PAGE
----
Song 359: “Have Yourself A Merry Little Christmas” (1990)


Like most people my age, I saw Home Alone too many times as a child. It came out around my 11th birthday, and my dad bravely took me and a group of my friends to see it. It was, of course, ridiculous in every way, but I always liked it for the family Christmas stuff, and for none of the silly burglar stuff. I actually think it’s a pretty good movie without Joe Pesci and Daniel Stern mugging for the camera.

I was also obsessed with the Home Alone soundtrack, which remains surprisingly good. The score, with its theme “Somewhere In My Memory,” is much better than a movie like Home Alone requires (how director Chris Columbus convinced John Williams to compose the score, I’d love to know). The album became one of the things I’d listen to constantly at Christmas, and one of the reasons is Mel Tormé’s version of “Have Yourself A Merry Little Christmas,” which, to me, is the only version there is.

I actually know nothing about Mel Tormé, other than his best-in-the-business nickname (the goddamn Velvet Fog) and his indelible appearance on Seinfield. But I love his smooth and subtle approach to this song, because “Have Yourself A Merry Little Christmas” is best sung with subtlety. Sure, it gets a little lofty by the time you hang a shining star upon the highest bough, but its power is generally in its sense of peace and quiet.

“Have Yourself A Merry Little Christmas” first appeared in another movie: Meet Me In St. Louis. The movie’s star, Judy Garland, didn’t like some of songwriter Hugh Martin’s lyrics—specifically, the big bummer “Have yourself a merry little Christmas / It may be your last/ Next year we may all be living in the past / Have yourself a merry little Christmas / Pop that champagne cork / Next year we may all be living in New York.” He wisely listened to Garland’s criticism and came up with some more lyrics that don’t refer to your possible imminent demise. (On second thought, maybe Garland was the wise one here.)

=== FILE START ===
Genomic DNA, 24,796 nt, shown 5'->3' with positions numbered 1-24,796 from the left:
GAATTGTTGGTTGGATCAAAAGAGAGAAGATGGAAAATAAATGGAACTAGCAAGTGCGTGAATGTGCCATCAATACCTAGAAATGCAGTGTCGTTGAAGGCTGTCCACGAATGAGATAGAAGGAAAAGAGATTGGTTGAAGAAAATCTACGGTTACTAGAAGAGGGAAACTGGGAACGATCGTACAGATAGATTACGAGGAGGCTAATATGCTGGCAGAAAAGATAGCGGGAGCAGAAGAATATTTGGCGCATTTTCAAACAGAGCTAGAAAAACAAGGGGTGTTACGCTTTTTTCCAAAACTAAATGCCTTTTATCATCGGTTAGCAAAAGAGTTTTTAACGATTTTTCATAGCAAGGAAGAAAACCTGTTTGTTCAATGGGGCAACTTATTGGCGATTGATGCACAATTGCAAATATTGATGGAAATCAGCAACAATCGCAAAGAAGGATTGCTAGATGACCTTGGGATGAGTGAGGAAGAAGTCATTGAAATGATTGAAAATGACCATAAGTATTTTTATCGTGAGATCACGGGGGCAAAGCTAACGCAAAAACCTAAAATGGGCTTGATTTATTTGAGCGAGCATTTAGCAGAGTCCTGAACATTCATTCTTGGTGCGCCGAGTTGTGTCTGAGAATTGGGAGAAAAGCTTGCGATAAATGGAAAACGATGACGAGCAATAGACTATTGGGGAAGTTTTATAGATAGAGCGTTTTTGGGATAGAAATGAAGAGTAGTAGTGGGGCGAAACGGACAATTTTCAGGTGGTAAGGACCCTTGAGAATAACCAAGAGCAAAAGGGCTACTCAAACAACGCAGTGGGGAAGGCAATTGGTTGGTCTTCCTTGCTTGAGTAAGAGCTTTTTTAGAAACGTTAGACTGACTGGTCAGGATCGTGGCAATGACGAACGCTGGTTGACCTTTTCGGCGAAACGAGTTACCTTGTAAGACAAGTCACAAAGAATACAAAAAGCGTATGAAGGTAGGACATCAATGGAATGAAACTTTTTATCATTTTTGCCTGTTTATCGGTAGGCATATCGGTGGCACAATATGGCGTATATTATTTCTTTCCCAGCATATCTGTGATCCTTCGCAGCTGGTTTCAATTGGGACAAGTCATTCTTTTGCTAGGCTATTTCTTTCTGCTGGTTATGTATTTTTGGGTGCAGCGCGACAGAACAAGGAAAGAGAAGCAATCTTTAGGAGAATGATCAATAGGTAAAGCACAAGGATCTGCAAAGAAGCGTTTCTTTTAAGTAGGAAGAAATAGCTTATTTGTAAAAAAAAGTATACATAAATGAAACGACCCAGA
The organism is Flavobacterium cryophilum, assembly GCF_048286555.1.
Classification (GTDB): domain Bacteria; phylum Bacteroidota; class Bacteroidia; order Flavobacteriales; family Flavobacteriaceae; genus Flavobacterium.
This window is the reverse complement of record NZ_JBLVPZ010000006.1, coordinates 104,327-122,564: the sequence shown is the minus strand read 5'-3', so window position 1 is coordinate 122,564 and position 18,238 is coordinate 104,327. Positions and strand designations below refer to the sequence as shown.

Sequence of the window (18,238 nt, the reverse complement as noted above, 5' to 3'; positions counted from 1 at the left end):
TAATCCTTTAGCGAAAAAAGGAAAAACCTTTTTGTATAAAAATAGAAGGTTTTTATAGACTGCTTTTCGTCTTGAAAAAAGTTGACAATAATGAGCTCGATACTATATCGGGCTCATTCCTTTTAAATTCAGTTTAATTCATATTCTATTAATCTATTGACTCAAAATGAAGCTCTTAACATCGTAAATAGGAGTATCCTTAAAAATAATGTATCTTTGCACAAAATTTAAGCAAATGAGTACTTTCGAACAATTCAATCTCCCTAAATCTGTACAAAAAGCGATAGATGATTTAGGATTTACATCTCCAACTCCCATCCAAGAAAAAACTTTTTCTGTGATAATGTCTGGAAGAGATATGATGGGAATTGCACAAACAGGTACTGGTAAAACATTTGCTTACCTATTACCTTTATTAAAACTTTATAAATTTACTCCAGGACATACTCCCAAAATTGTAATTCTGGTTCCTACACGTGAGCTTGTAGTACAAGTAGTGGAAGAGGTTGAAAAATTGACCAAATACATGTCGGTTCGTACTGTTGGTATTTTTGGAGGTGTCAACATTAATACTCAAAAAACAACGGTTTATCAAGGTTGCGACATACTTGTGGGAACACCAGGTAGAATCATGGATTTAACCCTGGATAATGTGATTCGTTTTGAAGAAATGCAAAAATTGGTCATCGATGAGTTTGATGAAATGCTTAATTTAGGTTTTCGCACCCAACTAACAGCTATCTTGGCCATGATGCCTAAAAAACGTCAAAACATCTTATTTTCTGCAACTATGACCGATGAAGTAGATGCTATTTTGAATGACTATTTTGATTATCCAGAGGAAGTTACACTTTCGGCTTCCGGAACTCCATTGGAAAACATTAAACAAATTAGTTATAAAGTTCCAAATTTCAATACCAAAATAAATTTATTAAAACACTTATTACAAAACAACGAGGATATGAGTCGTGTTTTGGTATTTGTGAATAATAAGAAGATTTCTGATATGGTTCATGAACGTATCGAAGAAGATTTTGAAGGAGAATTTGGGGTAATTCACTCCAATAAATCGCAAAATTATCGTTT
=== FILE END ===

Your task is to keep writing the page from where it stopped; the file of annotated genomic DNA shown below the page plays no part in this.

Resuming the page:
Despite there being so dang many of them, Christmas songs are hard to get right. For the traditional kind, you need to be heartwarming and sweet without being overly saccharine. I think “Have Yourself A Merry Little Christmas” balances those two extremes perfectly. It’s so good, and so appropriate for every occasion, that it closes a movie about a pre-pubescent foiling two burglars with household objects. That’s pretty amazing.


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